Humans are like cancer cells
373 words • 1 min to read
The other day I read an article that compares capitalism to cancer. Many have made the same analogy, but this one goes deeper.
When cancer kills its host, it dies too. But tumor cells are shielded from the rest of the body and don’t realize that they rely on it to survive. Similarly, each generation of humans born under capitalism is indoctrinated with the idea they must seek constant growth. Always striving for more wealth, fame, and status (or productivity, as a proxy to all three). We rarely consider our impact on our environment—the disasters and trash we produce are out of sight, out of mind.
Unlike cancer cells, we have reason. And yet we still uphold a system that we know will kill us in the end. We just secretly hope the system won’t collapse during our lifetimes. But even if we completely ignore the catastrophic potential of climate change, the system must still change. Because even if it stays the same, it’s already bad enough.
At 26, despite doing well financially, I’m not satisfied. I feel guilty when I try to enjoy quiet time. Our outlook on leisure has collectively shifted from ‘be productive to go on vacation’ to ‘go on vacation to be more productive when you come back’.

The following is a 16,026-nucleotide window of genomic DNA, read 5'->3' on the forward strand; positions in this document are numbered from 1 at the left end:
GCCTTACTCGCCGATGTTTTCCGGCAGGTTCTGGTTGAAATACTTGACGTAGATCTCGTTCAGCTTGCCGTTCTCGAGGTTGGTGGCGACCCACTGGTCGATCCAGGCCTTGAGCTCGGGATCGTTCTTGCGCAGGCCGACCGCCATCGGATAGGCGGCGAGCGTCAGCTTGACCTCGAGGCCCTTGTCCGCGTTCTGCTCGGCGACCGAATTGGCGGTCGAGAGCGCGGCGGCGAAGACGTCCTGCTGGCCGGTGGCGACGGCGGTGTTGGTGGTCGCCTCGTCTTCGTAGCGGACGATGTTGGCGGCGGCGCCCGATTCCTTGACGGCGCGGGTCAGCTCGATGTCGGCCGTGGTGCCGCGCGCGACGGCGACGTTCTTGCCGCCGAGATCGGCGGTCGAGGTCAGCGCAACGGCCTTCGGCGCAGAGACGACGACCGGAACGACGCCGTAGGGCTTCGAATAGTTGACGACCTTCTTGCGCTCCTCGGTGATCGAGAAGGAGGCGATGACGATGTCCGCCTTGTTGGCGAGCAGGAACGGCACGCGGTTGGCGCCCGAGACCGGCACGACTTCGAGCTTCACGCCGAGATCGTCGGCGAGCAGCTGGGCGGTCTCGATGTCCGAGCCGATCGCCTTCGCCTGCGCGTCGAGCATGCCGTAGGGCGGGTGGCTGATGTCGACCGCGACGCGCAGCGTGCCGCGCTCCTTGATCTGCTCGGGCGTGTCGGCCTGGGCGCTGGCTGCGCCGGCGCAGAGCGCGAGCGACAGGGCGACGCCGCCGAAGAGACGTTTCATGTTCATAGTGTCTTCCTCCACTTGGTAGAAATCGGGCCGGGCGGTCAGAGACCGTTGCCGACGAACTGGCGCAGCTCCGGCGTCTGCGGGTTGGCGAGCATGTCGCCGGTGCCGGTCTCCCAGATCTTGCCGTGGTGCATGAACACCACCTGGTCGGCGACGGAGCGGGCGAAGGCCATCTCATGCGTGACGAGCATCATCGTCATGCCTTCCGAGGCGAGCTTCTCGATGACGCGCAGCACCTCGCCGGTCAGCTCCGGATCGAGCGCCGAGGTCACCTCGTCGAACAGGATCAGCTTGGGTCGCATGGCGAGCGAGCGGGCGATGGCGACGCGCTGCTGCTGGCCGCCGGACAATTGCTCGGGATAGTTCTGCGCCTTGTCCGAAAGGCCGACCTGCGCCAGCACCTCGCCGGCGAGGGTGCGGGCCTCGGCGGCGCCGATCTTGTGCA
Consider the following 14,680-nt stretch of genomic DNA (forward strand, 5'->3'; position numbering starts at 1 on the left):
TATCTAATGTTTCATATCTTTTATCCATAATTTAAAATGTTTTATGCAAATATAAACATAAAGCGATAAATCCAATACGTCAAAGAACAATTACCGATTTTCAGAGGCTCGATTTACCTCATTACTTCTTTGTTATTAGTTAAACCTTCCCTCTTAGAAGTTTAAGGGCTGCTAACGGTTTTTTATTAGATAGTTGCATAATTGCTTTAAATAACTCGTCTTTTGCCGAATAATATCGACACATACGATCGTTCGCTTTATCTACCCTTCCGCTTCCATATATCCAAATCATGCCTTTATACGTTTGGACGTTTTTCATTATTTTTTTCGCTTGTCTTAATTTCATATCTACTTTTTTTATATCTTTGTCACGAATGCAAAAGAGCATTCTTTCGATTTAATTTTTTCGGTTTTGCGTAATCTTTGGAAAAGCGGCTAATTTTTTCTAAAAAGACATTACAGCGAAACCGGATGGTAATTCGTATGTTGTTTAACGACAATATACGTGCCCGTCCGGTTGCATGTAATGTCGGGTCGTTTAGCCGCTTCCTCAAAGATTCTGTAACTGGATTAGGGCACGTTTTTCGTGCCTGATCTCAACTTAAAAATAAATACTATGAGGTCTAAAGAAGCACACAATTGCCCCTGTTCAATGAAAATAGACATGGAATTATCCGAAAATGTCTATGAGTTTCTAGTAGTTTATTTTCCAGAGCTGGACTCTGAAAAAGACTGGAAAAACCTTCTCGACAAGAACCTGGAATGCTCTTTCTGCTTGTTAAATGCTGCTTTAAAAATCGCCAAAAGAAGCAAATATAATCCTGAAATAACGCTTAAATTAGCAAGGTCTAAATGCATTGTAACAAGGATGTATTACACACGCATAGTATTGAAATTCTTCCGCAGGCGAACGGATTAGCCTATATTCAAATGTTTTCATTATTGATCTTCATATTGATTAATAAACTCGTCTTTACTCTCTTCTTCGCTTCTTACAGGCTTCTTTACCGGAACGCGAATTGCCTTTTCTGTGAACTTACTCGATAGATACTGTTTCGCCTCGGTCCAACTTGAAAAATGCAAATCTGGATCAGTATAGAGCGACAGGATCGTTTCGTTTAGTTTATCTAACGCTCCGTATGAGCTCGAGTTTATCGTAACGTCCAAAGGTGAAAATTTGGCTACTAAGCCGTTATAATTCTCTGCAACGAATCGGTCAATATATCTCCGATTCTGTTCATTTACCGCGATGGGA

Some of my friends have moved abroad for better jobs. To see my best friend, I have to wait until summer each year. Our system pushes us to relocate to richer places, scattering groups of friends apart. Not that moving is bad in itself; it’s just often not a choice you make to improve your living conditions, but one you make to survive.
This is not the good life. Most of us crave connection and friendship. So, how could we possibly hope to live well, without the thing we want the most?
I didn’t choose this cancer. I was born into it. Yet, I’m complacent. My self-worth is tied to my productivity. I only feel content (for a short while) when I make something I find worthy of praise and respect. But, judging by how animals and other primates behave, this way of thinking is probably not natural. And if it’s not our nature, then it must be our nurture.